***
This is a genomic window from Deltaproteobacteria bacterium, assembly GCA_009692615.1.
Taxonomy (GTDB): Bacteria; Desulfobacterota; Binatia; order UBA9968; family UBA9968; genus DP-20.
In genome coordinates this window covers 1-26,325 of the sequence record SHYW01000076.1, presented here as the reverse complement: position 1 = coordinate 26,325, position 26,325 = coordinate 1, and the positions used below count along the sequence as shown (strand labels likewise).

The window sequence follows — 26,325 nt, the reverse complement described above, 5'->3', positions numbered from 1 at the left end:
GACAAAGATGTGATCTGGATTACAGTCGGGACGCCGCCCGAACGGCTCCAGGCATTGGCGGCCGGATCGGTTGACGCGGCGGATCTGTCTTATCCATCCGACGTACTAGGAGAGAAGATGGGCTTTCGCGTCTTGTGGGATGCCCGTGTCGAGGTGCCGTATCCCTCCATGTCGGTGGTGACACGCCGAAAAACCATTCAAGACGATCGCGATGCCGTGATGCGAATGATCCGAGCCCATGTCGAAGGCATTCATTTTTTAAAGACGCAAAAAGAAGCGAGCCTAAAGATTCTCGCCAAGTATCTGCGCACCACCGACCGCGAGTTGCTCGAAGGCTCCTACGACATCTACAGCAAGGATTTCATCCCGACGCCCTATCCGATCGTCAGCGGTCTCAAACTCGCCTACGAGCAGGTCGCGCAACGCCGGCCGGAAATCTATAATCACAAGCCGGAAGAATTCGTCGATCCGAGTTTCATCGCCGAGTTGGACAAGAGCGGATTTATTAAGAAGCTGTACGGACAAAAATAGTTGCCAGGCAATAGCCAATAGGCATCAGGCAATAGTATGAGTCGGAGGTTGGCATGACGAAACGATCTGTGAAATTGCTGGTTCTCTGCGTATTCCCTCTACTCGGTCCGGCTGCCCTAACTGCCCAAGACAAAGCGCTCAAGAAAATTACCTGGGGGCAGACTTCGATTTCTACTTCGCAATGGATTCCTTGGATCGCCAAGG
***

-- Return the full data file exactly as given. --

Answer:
This is a genomic window from Deltaproteobacteria bacterium, assembly GCA_009692615.1.
Taxonomy (GTDB): Bacteria; Desulfobacterota; Binatia; order UBA9968; family UBA9968; genus DP-20.
In genome coordinates this window covers 1-26,325 of the sequence record SHYW01000076.1, presented here as the reverse complement: position 1 = coordinate 26,325, position 26,325 = coordinate 1, and the positions used below count along the sequence as shown (strand labels likewise).

The window sequence follows — 26,325 nt, the reverse complement described above, 5'->3', positions numbered from 1 at the left end:
GACAAAGATGTGATCTGGATTACAGTCGGGACGCCGCCCGAACGGCTCCAGGCATTGGCGGCCGGATCGGTTGACGCGGCGGATCTGTCTTATCCATCCGACGTACTAGGAGAGAAGATGGGCTTTCGCGTCTTGTGGGATGCCCGTGTCGAGGTGCCGTATCCCTCCATGTCGGTGGTGACACGCCGAAAAACCATTCAAGACGATCGCGATGCCGTGATGCGAATGATCCGAGCCCATGTCGAAGGCATTCATTTTTTAAAGACGCAAAAAGAAGCGAGCCTAAAGATTCTCGCCAAGTATCTGCGCACCACCGACCGCGAGTTGCTCGAAGGCTCCTACGACATCTACAGCAAGGATTTCATCCCGACGCCCTATCCGATCGTCAGCGGTCTCAAACTCGCCTACGAGCAGGTCGCGCAACGCCGGCCGGAAATCTATAATCACAAGCCGGAAGAATTCGTCGATCCGAGTTTCATCGCCGAGTTGGACAAGAGCGGATTTATTAAGAAGCTGTACGGACAAAAATAGTTGCCAGGCAATAGCCAATAGGCATCAGGCAATAGTATGAGTCGGAGGTTGGCATGACGAAACGATCTGTGAAATTGCTGGTTCTCTGCGTATTCCCTCTACTCGGTCCGGCTGCCCTAACTGCCCAAGACAAAGCGCTCAAGAAAATTACCTGGGGGCAGACTTCGATTTCTACTTCGCAATGGATTCCTTGGATCGCCAAGG